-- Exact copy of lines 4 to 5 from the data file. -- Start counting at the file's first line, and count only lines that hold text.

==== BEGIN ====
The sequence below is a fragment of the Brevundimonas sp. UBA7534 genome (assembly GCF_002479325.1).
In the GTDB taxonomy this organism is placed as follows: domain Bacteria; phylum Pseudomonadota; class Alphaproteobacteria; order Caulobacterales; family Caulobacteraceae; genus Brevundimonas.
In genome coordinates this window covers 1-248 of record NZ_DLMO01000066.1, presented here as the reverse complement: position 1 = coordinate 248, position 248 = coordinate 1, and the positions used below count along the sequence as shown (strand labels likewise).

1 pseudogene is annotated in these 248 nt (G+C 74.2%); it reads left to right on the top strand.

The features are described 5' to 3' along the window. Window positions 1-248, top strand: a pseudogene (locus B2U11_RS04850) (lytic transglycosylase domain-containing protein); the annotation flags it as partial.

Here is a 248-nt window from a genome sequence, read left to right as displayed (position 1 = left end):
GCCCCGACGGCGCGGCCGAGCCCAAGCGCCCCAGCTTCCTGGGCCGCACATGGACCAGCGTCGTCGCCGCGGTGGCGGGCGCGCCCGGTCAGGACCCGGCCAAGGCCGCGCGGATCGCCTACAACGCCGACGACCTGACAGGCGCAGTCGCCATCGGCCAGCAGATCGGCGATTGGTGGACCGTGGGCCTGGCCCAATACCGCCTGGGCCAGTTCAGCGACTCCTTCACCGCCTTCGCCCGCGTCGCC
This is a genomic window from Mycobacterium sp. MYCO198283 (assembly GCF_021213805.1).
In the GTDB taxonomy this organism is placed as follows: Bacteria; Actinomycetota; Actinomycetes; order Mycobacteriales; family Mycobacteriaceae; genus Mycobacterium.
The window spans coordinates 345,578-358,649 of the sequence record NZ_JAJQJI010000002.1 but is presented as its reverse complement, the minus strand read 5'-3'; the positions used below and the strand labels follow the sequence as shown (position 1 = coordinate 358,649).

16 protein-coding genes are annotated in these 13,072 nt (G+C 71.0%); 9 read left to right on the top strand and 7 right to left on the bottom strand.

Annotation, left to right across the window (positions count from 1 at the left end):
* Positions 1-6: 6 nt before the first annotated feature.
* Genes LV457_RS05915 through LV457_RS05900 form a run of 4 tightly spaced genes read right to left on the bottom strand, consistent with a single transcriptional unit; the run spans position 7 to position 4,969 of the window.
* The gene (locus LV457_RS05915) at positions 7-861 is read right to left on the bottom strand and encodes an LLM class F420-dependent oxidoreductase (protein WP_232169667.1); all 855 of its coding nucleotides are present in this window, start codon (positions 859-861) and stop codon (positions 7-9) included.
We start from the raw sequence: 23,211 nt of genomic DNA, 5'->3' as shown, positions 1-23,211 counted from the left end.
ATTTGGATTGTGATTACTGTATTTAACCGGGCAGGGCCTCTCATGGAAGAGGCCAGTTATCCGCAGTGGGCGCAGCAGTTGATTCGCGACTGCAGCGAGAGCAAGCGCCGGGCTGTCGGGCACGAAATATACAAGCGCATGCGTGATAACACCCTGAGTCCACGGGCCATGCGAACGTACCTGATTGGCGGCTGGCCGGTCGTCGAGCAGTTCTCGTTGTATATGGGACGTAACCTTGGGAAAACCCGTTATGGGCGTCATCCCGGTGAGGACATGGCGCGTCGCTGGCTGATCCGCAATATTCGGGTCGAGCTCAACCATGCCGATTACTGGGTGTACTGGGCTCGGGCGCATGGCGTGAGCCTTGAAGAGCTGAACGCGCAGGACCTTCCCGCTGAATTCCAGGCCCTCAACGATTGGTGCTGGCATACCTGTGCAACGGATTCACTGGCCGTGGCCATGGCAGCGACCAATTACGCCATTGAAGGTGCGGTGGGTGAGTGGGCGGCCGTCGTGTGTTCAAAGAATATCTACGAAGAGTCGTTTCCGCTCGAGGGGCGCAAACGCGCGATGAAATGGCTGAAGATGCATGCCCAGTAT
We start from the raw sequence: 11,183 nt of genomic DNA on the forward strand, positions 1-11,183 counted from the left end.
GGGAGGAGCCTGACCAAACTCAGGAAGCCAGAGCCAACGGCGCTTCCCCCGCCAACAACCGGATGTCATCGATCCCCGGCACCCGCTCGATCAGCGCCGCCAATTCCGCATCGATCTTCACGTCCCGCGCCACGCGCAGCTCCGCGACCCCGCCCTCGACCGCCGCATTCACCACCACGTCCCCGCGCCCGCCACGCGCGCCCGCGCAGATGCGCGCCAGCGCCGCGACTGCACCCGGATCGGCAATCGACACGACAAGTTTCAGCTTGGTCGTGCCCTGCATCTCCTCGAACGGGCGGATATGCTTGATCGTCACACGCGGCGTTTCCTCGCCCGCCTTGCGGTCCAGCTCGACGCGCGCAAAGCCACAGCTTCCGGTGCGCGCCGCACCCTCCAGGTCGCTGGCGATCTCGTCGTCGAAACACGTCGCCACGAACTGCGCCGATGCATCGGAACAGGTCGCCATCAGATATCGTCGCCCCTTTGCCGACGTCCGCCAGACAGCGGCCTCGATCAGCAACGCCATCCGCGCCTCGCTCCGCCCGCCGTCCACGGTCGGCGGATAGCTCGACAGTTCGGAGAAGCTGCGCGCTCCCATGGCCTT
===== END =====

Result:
1 pseudogene is annotated in these 248 nt (G+C 74.2%); it reads left to right on the top strand.

The features are described 5' to 3' along the window. Window positions 1-248, top strand: a pseudogene (locus B2U11_RS04850) (lytic transglycosylase domain-containing protein); the annotation flags it as partial.